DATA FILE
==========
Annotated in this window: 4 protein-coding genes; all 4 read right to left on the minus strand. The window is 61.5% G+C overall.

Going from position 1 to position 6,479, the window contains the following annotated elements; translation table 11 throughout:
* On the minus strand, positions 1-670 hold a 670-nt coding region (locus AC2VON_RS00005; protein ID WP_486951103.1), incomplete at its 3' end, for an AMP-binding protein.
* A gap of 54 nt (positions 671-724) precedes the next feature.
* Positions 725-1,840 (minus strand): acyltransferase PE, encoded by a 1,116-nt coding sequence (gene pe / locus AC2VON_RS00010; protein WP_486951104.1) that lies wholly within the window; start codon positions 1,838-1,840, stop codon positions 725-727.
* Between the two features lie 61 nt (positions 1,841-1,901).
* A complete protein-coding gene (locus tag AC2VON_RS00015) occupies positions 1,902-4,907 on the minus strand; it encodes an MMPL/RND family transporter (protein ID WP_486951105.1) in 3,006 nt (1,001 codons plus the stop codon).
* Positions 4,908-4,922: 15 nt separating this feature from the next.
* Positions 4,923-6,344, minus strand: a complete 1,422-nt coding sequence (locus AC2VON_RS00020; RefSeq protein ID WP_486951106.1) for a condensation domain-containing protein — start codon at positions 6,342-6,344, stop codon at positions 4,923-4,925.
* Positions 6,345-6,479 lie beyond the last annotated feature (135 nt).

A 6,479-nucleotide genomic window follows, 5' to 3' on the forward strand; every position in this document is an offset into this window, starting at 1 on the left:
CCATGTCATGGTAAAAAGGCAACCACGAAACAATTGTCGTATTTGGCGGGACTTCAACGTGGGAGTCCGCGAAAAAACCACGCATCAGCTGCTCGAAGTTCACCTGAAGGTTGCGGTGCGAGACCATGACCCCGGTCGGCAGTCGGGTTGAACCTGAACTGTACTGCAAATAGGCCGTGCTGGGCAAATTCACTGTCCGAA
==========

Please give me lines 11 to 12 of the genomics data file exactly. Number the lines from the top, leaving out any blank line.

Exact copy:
A 6,479-nucleotide genomic window follows, 5' to 3' on the forward strand; every position in this document is an offset into this window, starting at 1 on the left:
CCATGTCATGGTAAAAAGGCAACCACGAAACAATTGTCGTATTTGGCGGGACTTCAACGTGGGAGTCCGCGAAAAAACCACGCATCAGCTGCTCGAAGTTCACCTGAAGGTTGCGGTGCGAGACCATGACCCCGGTCGGCAGTCGGGTTGAACCTGAACTGTACTGCAAATAGGCCGTGCTGGGCAAATTCACTGTCCGAA